Under the Midnight Sky by Anna Romer

Book blurb…

Chilling secrets buried deep in wild bushland drive this thrilling new novel from bestseller Anna Romer

When an injured teenager goes missing at a remote bushland campground, local journalist Abby Bardot is determined to expose the area’s dark history. The girl bears a striking resemblance to the victims of three brutal murders that occurred twenty years ago and Abby fears the killer is still on the loose

But the newspaper Abby works for wants to suppress the story for fear it will scare off tourists to the struggling township. Haunted by her own turbulent memories, Abby is desperate to learn the truth and enlists the help of Tom Gabriel, a reclusive crime writer. At first resentful of Abby’s intrusion, Tom’s reluctance vanishes when they discover a hidden attic room in his house that shows evidence of imprisonment from half a century before.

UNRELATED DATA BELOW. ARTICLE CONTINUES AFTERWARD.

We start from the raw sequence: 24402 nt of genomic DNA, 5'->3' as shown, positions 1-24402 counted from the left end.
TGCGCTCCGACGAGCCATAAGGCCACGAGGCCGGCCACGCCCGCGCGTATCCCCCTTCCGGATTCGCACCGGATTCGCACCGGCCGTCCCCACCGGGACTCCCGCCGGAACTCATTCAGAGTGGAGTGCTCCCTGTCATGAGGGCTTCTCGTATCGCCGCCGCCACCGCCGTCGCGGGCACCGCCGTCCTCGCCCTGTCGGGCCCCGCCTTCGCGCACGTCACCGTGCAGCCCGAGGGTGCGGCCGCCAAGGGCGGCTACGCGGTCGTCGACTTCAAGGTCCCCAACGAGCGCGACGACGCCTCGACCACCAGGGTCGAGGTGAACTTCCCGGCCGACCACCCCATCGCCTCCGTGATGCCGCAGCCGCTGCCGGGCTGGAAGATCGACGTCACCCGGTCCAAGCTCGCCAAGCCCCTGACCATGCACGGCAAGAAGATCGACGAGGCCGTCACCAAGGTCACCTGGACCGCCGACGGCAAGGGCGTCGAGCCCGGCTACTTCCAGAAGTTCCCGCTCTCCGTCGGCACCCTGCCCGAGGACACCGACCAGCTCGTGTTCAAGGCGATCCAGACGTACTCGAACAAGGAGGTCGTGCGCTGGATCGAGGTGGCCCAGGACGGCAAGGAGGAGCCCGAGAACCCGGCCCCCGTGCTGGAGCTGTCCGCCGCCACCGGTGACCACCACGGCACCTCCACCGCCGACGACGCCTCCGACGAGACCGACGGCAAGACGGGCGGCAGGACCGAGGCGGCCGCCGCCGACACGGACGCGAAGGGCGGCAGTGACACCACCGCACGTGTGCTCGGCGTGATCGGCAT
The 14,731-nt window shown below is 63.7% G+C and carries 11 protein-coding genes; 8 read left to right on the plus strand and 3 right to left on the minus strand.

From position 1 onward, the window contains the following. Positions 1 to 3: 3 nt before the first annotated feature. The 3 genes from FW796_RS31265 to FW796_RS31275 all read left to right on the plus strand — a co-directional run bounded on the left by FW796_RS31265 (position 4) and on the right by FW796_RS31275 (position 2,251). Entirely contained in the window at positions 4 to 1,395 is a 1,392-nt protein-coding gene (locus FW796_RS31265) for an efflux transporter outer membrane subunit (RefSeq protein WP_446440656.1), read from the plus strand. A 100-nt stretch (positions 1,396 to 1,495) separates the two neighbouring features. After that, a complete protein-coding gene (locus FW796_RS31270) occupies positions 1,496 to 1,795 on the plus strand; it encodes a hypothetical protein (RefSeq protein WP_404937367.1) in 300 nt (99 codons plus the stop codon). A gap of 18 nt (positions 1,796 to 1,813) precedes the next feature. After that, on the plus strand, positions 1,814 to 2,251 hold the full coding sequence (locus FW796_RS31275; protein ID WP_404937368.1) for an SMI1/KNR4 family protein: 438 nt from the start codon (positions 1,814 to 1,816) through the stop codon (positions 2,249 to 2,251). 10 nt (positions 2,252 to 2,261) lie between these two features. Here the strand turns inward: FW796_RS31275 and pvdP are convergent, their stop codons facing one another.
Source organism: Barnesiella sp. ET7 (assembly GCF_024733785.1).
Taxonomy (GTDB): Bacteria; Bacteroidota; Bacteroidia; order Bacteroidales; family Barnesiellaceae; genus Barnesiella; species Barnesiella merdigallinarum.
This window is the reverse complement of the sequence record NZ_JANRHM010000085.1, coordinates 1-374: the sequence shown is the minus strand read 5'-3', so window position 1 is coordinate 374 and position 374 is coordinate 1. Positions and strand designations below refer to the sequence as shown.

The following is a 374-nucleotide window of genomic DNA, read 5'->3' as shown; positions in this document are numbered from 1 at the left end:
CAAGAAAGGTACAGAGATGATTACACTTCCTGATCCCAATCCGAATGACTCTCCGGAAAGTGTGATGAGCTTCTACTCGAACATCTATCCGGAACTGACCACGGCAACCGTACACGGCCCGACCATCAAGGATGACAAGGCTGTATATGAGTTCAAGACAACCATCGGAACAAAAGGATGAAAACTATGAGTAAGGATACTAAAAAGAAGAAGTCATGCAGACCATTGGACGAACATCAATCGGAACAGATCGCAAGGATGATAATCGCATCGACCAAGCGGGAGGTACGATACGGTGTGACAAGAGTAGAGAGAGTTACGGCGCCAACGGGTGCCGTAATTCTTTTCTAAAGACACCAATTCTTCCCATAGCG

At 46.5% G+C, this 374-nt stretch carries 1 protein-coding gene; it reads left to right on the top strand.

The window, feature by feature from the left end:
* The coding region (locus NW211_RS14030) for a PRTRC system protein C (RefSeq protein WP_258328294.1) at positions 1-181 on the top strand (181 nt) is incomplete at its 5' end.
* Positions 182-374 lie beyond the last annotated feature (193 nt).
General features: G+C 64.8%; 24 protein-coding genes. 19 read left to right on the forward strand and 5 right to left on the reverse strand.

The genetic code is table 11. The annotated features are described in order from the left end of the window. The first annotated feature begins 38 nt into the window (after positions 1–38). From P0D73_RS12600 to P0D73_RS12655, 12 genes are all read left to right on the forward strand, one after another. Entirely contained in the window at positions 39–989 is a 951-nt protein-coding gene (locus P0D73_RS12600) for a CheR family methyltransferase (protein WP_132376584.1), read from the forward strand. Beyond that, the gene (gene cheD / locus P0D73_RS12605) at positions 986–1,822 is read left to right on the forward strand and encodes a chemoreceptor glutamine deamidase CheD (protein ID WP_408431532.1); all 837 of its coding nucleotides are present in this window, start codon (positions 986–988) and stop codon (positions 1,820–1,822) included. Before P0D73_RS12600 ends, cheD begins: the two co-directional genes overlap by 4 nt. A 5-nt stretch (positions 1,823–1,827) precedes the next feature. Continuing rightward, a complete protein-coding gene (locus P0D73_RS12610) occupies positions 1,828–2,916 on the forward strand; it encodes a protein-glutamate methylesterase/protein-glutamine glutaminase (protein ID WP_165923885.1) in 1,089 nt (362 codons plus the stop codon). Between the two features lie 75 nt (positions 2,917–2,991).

As Abby and Tom sift through the attic room and discover its tragic history, they become convinced it holds the key to solving the bushland murders and finding the missing girl alive.

But their quest has drawn out a killer, someone with a shocking secret who will stop at nothing to keep the truth buried.

My thoughts…

I have now read and enjoyed all four Anna Romer novels. Her plots are always complex and detailed, but this one really is the biggest tangle of intrigue and I loved the slow unravelling of the truth.

The mystery genre lends itself to the odd red herring or, in this case, a well-placed coincidence or two. As a reader we have to accept such literary devices are necessary to drive the story to the shocking plot twist.

And it is a terrific reveal at the end.

The other thing Anna Romer’s books never fail to do is engage the senses, while her landscapes/setting descriptions will transport you.

This review is also published on Goodreads and Australian Womens Writers Challenge

Published by Simon and Schuster Australia

About Jeannette

I'm living the dream, reading my way around this country and living in a 5th wheeler caravan.
This entry was posted in Women's fiction and tagged , , . Bookmark the permalink.

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